As family law attorneys, we routinely deal with families in crisis. The most serious of these crises involve issues of domestic violence. Sometimes, this domestic violence is severe enough to result in criminal charges and penalties, and in these cases, the Court has the ability to issue a criminal Domestic Abuse No Contact Order (“DANCO”), prohibiting the abuser from contacting his or her victim. But what about cases that do not rise to the level of criminal charges, or where a DANCO has otherwise not been issued for some reason? Under these circumstances, a victim of domestic violence can choose to seek an Order For Protection (an “OFP”).

In order to seek an Order for Protection:

  1. The party seeking the OFP (“the Petitioner”) must be seeking the OFP against a family or household member. This includes:
    • Spouses and former spouses;
    • Parents and children;
    • Persons related by blood;
    • Persons who are presently residing together or who have resided together in the past;
    • Persons who have a child in common regardless of whether they have ever lived together or been married;
    • A man and a woman if the woman is pregnant and the man is alleged to be the father, regardless of whether they have ever lived together or been married; and
    • Persons involved in a significant romantic or sexual relationship.
  1. The Petitioner must allege domestic violence within the meaning of Minnesota Statute §518B.01, Subd. 2. This includes:
    • Physical harm, bodily injury, or assault;
    • The infliction of fear of imminent physical harm, bodily injury, or assault;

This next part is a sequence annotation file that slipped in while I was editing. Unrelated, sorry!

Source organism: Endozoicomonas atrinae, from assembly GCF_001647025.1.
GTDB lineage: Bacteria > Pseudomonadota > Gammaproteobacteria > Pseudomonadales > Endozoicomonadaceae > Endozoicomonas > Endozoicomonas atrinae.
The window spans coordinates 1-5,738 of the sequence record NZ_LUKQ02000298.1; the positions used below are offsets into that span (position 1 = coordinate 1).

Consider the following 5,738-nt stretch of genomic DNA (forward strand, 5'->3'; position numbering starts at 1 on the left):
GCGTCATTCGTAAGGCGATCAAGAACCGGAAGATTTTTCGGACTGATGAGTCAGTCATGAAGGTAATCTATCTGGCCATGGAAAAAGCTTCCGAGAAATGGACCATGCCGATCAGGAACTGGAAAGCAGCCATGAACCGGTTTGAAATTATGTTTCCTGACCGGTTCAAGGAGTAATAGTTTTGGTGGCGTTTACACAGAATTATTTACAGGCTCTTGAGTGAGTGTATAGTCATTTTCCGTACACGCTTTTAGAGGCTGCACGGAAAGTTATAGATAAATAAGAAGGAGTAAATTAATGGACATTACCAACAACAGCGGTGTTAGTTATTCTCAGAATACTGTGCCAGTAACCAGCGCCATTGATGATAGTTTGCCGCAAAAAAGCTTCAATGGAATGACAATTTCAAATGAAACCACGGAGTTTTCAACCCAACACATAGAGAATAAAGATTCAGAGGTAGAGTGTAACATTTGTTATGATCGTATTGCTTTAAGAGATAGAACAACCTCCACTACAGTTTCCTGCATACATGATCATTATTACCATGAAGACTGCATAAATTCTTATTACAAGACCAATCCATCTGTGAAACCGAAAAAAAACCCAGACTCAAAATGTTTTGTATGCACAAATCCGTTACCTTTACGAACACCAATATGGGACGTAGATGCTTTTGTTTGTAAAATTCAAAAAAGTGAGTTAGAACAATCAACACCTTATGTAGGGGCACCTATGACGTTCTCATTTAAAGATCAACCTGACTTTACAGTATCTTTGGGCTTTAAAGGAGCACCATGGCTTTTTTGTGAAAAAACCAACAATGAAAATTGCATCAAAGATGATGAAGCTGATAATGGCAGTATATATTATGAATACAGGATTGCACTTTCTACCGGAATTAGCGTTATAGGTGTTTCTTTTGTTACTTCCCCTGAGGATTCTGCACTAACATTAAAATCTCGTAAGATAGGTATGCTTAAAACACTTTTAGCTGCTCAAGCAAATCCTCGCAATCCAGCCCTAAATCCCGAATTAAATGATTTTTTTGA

• Terroristic threats, criminal sexual conduct, or interference with an emergency call.

A party seeking an OFP must file a petition the Court, alleging that domestic abuse has occurred as described above. This is typically done ex parte (without notice to the party against whom the OFP is being sought) to ensure the safety of the Petitioner. If, upon review of the Petition, the Court determines that sufficient grounds exist to issue an OFP, the Court will issue an ex parte OFP. This OFP can grant a wide variety of relief, including, but not limited to:

  • Restrain the abusing party from committing acts of domestic abuse;
  • Exclude the abusing party from the dwelling which the parties share or from the residence of the Petitioner;
  • Exclude the abusing party from a reasonable area surrounding the Petitioner’s dwelling or residence;
  • Award temporary custody and establish temporary parenting time with regard to minor children;
  • Establish temporary support for minor children or a spouse;
  • Provide upon the request of Petitioner counseling or other social services for the parties, if married, or if there are minor children;
  • Order the abusing party to participate in treatment or counseling services.

Depending upon the relief requested in the Petition, the Court may automatically schedule a hearing. Following the issuance of the OFP, the party against whom the OFP was granted will be served with a copy of the Petition and OFP by local law enforcement. If the Court does not automatically schedule a hearing, one may be requested by either party. If, after a hearing, the Court determines that domestic violence has occurred, the OFP will generally be effective for a period of two years (although a Court can choose to specify a different time period).

The attorneys at Arnold, Rodman & Kretchmer PLLC assist parties in both obtaining and contesting Orders For Protection. Contact us today to schedule a consultation.

Written by: Senior Associate Attorney Kendal K O’Keefe

Kendal Okeefe